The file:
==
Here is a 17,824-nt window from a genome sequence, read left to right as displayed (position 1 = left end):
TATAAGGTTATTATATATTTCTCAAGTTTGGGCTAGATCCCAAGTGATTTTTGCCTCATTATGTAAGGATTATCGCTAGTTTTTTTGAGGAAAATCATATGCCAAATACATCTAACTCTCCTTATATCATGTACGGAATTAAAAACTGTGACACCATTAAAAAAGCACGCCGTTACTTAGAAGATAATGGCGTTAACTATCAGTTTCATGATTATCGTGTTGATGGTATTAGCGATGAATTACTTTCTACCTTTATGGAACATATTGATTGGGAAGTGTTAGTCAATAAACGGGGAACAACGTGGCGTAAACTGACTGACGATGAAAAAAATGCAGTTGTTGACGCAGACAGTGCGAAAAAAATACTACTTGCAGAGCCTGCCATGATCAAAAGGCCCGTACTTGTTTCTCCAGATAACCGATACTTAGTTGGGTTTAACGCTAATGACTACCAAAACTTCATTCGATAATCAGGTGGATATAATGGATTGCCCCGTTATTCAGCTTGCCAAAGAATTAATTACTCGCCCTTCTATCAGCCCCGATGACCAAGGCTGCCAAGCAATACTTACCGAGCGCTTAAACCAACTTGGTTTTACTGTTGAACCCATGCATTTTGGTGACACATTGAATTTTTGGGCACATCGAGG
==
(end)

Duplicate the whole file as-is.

Here is a 17,824-nt window from a genome sequence, read left to right as displayed (position 1 = left end):
TATAAGGTTATTATATATTTCTCAAGTTTGGGCTAGATCCCAAGTGATTTTTGCCTCATTATGTAAGGATTATCGCTAGTTTTTTTGAGGAAAATCATATGCCAAATACATCTAACTCTCCTTATATCATGTACGGAATTAAAAACTGTGACACCATTAAAAAAGCACGCCGTTACTTAGAAGATAATGGCGTTAACTATCAGTTTCATGATTATCGTGTTGATGGTATTAGCGATGAATTACTTTCTACCTTTATGGAACATATTGATTGGGAAGTGTTAGTCAATAAACGGGGAACAACGTGGCGTAAACTGACTGACGATGAAAAAAATGCAGTTGTTGACGCAGACAGTGCGAAAAAAATACTACTTGCAGAGCCTGCCATGATCAAAAGGCCCGTACTTGTTTCTCCAGATAACCGATACTTAGTTGGGTTTAACGCTAATGACTACCAAAACTTCATTCGATAATCAGGTGGATATAATGGATTGCCCCGTTATTCAGCTTGCCAAAGAATTAATTACTCGCCCTTCTATCAGCCCCGATGACCAAGGCTGCCAAGCAATACTTACCGAGCGCTTAAACCAACTTGGTTTTACTGTTGAACCCATGCATTTTGGTGACACATTGAATTTTTGGGCACATCGAGG